Outsiders attributed the conflict to old ethnic tensions flaring, but any such tensions had never led to group violence in 600 years of recorded history. As someone who lived there and spoke Ladakhi fluently, I had a unique perspective as both an outsider and insider, and it was obvious to me that there was a connection between the economic changes wrought by development and the sudden appearance of violent conflict.
The most noticeable changes in the economy centred on food and farming. Imported food, heavily subsidised by the Indian government, now sold at half the price of local products, making local agriculture seem “uneconomic”. Food self-reliance was steadily replaced by dependence on the global food system, and many Ladakhis – the vast majority of whom were farmers – began to wonder if there was a future for them.
Changes in education also had a huge impact. In the past, Ladakhi children learned the skills needed to survive, even to prosper, in this difficult environment: they learned to grow food, to tend for animals, to build houses from local resources. But in the new Westernised schools, children were instead provided skills appropriate for an urban life within a globalised economy – a way of life in which almost every need is imported. The new schools taught almost nothing about the Ladakhi way of life; instead children were implicitly taught to look down on the traditional culture.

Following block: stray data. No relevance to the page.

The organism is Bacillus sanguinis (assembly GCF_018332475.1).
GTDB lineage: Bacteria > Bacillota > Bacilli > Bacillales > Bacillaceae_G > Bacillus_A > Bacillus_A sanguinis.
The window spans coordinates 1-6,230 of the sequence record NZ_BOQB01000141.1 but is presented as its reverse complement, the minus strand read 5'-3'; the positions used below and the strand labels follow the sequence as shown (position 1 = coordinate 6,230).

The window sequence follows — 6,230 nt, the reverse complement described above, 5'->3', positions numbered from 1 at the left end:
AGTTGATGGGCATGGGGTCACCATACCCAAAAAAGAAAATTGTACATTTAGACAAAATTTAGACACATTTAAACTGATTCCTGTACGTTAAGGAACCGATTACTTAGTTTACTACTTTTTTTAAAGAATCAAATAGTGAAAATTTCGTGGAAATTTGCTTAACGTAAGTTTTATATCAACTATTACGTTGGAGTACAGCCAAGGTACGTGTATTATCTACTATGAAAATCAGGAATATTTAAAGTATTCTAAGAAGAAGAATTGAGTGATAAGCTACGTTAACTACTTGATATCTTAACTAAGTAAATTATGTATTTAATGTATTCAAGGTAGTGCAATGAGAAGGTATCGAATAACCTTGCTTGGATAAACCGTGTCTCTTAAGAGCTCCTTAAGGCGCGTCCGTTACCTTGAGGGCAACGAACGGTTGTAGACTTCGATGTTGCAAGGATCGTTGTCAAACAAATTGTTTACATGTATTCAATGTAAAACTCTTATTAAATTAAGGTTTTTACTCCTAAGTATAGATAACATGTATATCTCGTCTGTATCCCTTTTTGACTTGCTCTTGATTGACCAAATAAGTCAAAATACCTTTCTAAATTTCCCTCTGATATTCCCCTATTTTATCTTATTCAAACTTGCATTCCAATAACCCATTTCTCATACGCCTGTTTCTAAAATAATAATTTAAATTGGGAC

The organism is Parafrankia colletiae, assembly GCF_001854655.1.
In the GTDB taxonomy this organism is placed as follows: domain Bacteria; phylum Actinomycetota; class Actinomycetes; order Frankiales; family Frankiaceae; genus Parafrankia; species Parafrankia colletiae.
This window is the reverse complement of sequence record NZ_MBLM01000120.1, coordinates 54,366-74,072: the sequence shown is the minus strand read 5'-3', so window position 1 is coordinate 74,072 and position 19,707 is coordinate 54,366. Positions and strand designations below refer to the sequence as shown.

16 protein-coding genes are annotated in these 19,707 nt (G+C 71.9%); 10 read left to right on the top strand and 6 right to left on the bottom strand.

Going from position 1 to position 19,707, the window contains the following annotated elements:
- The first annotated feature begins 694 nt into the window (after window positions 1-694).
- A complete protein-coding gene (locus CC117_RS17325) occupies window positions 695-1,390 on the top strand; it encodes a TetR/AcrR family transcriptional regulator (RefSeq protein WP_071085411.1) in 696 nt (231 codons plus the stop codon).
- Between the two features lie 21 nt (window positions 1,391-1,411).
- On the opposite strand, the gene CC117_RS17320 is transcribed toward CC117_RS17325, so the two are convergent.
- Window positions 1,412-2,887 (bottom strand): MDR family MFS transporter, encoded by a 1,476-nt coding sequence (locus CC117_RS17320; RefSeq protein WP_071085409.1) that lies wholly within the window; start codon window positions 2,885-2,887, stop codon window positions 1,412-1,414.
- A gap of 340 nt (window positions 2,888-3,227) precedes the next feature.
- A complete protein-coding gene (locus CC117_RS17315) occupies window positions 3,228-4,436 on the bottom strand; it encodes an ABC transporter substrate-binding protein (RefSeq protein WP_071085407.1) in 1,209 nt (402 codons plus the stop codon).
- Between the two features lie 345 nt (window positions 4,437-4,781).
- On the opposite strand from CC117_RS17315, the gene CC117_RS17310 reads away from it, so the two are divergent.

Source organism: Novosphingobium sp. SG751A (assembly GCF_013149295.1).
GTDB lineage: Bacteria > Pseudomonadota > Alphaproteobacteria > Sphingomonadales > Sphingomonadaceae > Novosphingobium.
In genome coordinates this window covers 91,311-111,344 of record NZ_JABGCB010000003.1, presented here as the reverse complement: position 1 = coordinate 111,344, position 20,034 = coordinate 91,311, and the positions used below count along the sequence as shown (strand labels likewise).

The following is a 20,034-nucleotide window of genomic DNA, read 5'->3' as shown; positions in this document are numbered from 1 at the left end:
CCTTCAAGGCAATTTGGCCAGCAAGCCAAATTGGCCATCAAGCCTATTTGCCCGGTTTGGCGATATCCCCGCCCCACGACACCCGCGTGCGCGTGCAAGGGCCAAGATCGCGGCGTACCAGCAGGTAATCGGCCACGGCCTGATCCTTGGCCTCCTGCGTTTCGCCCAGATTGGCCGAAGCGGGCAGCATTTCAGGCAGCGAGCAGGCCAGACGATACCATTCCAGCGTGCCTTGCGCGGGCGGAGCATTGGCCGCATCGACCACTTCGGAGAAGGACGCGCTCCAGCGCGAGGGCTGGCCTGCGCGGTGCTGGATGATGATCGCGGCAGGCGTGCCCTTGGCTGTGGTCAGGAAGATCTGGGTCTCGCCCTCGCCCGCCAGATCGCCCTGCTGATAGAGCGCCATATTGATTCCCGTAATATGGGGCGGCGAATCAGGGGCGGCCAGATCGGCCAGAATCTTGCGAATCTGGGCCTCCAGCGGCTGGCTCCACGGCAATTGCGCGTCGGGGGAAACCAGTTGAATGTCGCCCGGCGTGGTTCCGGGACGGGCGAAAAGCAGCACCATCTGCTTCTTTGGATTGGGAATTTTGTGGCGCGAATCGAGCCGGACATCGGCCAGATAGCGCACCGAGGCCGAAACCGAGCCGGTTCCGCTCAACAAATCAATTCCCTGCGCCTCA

The locus of political and economic power changed as well.
Traditionally, the household was the centre of the economy, with most of the larger decisions taken at a village level. With the arrival of the new economy, economic and political power became centralised in the capital city, Leh, leaving villagers out of decisions that deeply affected their lives. Meanwhile, young men were being pulled out of their villages into Leh in search of paid jobs. Suddenly cut off from their village community and in cutthroat competition with hundreds of others for scarce jobs, their once secure sense of identity was deeply eroded.